Belief

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Belief can be a dangerous thing, as Galileo discovered to his dismay early in the 17th century, when he was denounced to the Inquisition because of his claim that the earth went around the sun and not vice versa. Unfortunately for him, the Catholic Church was committed to the opposite belief so he never stood a chance. Nowadays, of course, we know better and happily acknowledge that Galileo was correct, despite the fact that everyone still talks about sunrise and sunset!

(Although I did not have it in mind when I began this blog, I should mention here in case anyone is not already familiar with it, that this is a frequently encountered metaphor for the change that occurs upon self-realization. Just as we recognize the truth of heliocentricity, yet still talk as if the Sun revolved around the Earth, so the realized man still acts as though he lives in a dualistic world, even though he now knows that everything is Brahman.) Continue reading

Creator and Created

OLYMPUS DIGITAL CAMERAI am the light that is above them all, I am the all,

and the all came from me and the all attained to me.

Cleave a piece of wood and I am there;

lift up the stone and you will find me there.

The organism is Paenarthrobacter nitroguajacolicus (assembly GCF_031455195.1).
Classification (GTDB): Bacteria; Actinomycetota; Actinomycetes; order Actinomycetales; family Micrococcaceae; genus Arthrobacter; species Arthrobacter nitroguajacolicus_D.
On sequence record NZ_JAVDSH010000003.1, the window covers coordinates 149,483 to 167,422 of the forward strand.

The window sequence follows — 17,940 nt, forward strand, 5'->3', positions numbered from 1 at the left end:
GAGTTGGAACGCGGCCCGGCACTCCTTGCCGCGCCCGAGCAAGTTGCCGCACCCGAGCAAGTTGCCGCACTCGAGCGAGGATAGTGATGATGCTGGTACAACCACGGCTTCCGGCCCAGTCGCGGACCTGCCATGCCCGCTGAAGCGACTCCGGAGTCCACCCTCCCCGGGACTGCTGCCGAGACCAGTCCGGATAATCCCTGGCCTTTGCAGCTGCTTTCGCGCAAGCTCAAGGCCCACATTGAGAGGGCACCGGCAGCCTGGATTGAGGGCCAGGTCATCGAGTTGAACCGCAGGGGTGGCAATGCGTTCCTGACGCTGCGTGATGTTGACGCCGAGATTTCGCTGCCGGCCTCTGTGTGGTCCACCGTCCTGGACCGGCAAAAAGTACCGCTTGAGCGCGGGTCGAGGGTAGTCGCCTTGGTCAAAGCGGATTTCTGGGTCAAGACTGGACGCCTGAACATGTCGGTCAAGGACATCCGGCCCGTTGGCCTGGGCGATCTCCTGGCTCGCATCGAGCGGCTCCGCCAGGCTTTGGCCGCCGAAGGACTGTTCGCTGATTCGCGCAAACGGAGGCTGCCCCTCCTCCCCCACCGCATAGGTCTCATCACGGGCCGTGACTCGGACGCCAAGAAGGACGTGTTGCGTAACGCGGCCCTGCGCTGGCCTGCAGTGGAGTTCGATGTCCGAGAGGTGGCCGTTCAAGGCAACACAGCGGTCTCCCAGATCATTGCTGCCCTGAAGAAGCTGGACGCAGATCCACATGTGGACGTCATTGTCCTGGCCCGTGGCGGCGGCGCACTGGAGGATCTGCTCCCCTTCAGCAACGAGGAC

You can find thousands of sayings like this in the Upanishads, in the Gita, in Buddha, but you cannot find a single parallel in the Old Testament. So which scriptures has Jesus come to fulfill? He has come to fulfill some other scriptures, some other traditions. This saying is absolutely Vedanta, so try to understand first the standpoint of Vedanta, then you will be able to understand this saying.

Jesus was born as a Jew, lived as a Jew, died as a Jew – but this is only as far as the body is concerned; otherwise Jesus was a pure Hindu. And you cannot find a purer Hindu than Jesus, because the base of Upanishadic religion is his base. He created the whole structure on that base, so try to understand what that base is. Continue reading

Belief – a dangerous thing

Belief can be a dangerous thing, as Galileo discovered to his dismay early in the 17th century, when he was denounced to the Inquisition because of his claim that the earth went around the sun and not vice versa. Unfortunately for him, the Catholic Church was committed to the opposite belief so he never stood a chance. Nowadays, of course, we know better and happily acknowledge that Galileo was correct, despite the fact that everyone still talks about sunrise and sunset!

(Incidentally, this is a frequently encountered metaphor for the change that occurs upon self-realization. Just as we recognize the truth of heliocentricity, yet still talk as if the Sun revolved around the Earth, so the realized man still acts as though he lives in a dualistic world, even though he now knows that everything is Brahman.)

Belief is so often treated by the believer as if it were true knowledge, instead of simply a strongly (and often wrongly!) held opinion. We really ought to know better, given the history of such mistaken, scientific views as the theories of phlogiston and ether. If the most brilliant scientists can be wrong, so can we! Continue reading